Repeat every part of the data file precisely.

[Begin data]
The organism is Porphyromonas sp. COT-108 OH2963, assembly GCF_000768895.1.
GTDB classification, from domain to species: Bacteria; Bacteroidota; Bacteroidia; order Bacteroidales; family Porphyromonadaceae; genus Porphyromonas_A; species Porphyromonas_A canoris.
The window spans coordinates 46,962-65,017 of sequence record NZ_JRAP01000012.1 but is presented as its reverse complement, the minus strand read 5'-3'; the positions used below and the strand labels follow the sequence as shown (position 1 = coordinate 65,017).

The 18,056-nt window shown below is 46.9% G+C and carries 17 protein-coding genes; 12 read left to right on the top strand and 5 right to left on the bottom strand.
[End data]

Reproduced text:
The organism is Porphyromonas sp. COT-108 OH2963, assembly GCF_000768895.1.
GTDB classification, from domain to species: Bacteria; Bacteroidota; Bacteroidia; order Bacteroidales; family Porphyromonadaceae; genus Porphyromonas_A; species Porphyromonas_A canoris.
The window spans coordinates 46,962-65,017 of sequence record NZ_JRAP01000012.1 but is presented as its reverse complement, the minus strand read 5'-3'; the positions used below and the strand labels follow the sequence as shown (position 1 = coordinate 65,017).

The 18,056-nt window shown below is 46.9% G+C and carries 17 protein-coding genes; 12 read left to right on the top strand and 5 right to left on the bottom strand.